I consider the animated movie of The Lord of the Rings to be one of the worst movies I have ever seen, but I was willing to give director Ralph Bakshi another chance. This time around he was telling his own story and didn't have to adapt something as massive as Tolkien's masterpiece into a reasonable running time. Unfortunately, free range Ralph Bakshi isn't much better. The fantasy world he creates makes little sense as most of the rules seem made up on the fly. The animation is cheap, often relying heavily on rotoscoping and stills. (Not-so-small side note: I categorically dislike rotoscoping in animated movies. It's as if the director can't decide whether to make an animated movie or a live action one so says, "Let's do both!" But instead of getting the best that each medium has to offer, what we are left with is the worst of both worlds. Rotoscoped images almost always look woefully out of place once they are placed into an animated world. And one of the main reasons for doing an animated movie as opposed to a live action one is the freedom animation affords filmmakers. Rotoscoping throws that freedom right out the window and deprives animators of the chance to fully ply their craft. Rotoscoping can occasionally be used for interesting stylish effect, most notably in Waking Life, but 99% of the time it is just garish. I'm also left wondering if motion capture is the new rotoscoping.) Characters flip-flop their allegiances on a whim, powerful magical people don't even know how to use their own magic, the bad guy motivates his army using the power of Hitler, and the fairy princess spends the whole movie dressed in extremely revealing lingerie. It claims to be a kids' movie, but I don't find it suitable for people of any age.
Captain America: The First Avenger (2011)
This is a very entertaining movie and Steve Rogers/Captain America is quite a compelling character. I liked how they went with a historical context for him, placing the movie during WWII. Unfortunately, the final scene felt out of place and tacked on. It really should have been the first scene of the next movie or the post-credits scene.
What started out as a fake trailer in Grindhouse has become a full-fledged movie. It's quite enjoyable as mindless, over-the-top entertainment.
Waiting for “Superman” (2010)
This documentary takes a sobering look at the state of public education in America today. While it does a great job at pointing out many of the flaws, there aren't a whole lot of solutions to be seen. And I've never been advertised to so much during the closing credits as half a dozen times I was encouraged to send a text to number X "for more information" (not to mention the number of times the film's website was thrown at me as well).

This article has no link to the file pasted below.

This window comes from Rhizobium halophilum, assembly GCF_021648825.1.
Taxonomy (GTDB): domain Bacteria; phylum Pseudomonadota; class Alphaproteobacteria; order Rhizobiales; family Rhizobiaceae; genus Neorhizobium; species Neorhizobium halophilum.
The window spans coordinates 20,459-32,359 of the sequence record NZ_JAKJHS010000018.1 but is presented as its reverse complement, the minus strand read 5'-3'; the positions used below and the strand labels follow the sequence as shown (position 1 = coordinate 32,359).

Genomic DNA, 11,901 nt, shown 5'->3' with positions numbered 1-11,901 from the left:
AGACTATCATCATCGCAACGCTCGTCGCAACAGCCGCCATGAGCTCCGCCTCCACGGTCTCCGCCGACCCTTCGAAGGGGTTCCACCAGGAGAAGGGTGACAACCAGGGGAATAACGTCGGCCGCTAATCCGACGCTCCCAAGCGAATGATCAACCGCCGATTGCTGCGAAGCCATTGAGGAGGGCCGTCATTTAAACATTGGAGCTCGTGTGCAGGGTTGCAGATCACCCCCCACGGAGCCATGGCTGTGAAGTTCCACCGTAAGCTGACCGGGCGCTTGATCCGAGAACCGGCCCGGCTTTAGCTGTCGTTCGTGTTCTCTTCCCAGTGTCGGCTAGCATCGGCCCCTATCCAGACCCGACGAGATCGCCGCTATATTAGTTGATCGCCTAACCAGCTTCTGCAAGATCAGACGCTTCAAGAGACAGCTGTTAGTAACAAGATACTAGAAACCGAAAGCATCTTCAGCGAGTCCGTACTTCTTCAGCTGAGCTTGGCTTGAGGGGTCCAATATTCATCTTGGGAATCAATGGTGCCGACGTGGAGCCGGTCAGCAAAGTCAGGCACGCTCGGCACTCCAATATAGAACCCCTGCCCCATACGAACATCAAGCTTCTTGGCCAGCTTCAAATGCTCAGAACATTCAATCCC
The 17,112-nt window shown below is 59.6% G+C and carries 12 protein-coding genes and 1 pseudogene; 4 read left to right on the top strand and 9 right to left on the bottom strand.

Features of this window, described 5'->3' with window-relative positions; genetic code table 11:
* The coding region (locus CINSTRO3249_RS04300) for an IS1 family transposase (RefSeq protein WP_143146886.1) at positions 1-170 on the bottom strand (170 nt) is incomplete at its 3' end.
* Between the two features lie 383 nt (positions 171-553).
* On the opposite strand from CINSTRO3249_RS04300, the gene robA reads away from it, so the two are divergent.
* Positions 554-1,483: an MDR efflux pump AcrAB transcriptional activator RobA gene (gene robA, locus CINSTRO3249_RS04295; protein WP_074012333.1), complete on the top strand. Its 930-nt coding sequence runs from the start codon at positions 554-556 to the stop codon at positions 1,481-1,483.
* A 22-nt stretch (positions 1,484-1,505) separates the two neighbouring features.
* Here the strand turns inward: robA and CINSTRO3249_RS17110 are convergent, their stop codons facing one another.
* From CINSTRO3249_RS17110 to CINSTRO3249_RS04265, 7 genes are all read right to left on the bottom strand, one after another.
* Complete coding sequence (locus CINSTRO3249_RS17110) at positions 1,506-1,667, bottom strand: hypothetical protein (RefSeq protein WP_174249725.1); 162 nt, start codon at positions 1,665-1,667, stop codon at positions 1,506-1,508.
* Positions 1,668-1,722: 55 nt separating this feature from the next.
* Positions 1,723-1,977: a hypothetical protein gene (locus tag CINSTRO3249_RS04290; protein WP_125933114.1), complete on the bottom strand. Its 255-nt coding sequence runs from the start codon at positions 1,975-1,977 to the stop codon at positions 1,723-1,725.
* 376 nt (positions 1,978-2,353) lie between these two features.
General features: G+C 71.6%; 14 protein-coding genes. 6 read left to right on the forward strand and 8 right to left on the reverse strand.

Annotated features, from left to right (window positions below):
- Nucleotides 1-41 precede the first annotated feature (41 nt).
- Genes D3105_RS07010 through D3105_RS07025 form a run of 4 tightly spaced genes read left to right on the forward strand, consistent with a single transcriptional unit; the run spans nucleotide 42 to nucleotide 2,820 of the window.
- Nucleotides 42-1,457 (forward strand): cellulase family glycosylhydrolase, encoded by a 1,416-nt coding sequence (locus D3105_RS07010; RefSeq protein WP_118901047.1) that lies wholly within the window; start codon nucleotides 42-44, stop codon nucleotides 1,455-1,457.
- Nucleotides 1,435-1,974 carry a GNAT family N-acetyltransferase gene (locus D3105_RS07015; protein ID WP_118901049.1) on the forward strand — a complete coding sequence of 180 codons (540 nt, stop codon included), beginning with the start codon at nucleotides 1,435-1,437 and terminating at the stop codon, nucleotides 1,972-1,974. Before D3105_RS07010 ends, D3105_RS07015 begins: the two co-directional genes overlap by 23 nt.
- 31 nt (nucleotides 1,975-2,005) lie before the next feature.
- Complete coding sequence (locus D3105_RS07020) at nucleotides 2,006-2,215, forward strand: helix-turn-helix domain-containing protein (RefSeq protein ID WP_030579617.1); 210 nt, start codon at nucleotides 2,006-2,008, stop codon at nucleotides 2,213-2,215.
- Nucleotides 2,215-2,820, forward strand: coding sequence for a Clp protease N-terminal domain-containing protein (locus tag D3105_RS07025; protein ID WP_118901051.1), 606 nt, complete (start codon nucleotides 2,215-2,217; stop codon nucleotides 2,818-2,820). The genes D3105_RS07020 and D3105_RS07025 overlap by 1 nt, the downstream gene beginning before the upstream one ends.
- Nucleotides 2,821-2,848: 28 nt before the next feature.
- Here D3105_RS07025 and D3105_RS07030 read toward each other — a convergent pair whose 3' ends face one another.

Batman: Under the Red Hood (2010)
Maybe I was just expecting too much, but I was rather underwhelmed by this movie. It tells a fine story, but it left me wanting more.
The Cove (2009)
A group of animal rights activists team up to do their part to stop the systematic slaughter of dolphins at a cove in Japan. Many of their efforts to capture the killings on camera are as thrilling as many spy movies and as intricate. But through the whole thing I found myself disagreeing with almost everything they said. After all, they're just dolphins. If dolphins are as intelligent as the filmmakers claim, couldn't they figure out a way to not get trapped by the dolphin fishermen? All the time, energy, and money they spent trying to save those glorified fish could have been better spent digging wells in Africa, teaching English in China, or working at a homeless shelter in Denver.
Harry Potter and the Deathly Hallows: Part 2 (2011)
With all the boring stuff out of the way in Part 1, Part 2 ends up being a fast-paced, action-packed thrill ride that barely gives its audience time to catch its breath. I could quibble with some of the ways the narrative was translated from the book, but they would be little more than sour grapes. This is easily the second best of the movies (after Prisoner of Azkaban).
This is a slick, energetic movie that is loads of fun.
The Colossus of Rhodes (1961)
Sergio Leone does a sword and sandals movie! While some of the sets are really nice, there's very little that separates this movie from the other films of the genre.
Dr. Jekyll and Mr. Hyde (1920)
John Barrymore does an admirable job at portraying both the virtuous Jekyll and the despicable Hyde. It's also interesting to note that the musical took many of its narrative cues from this movie.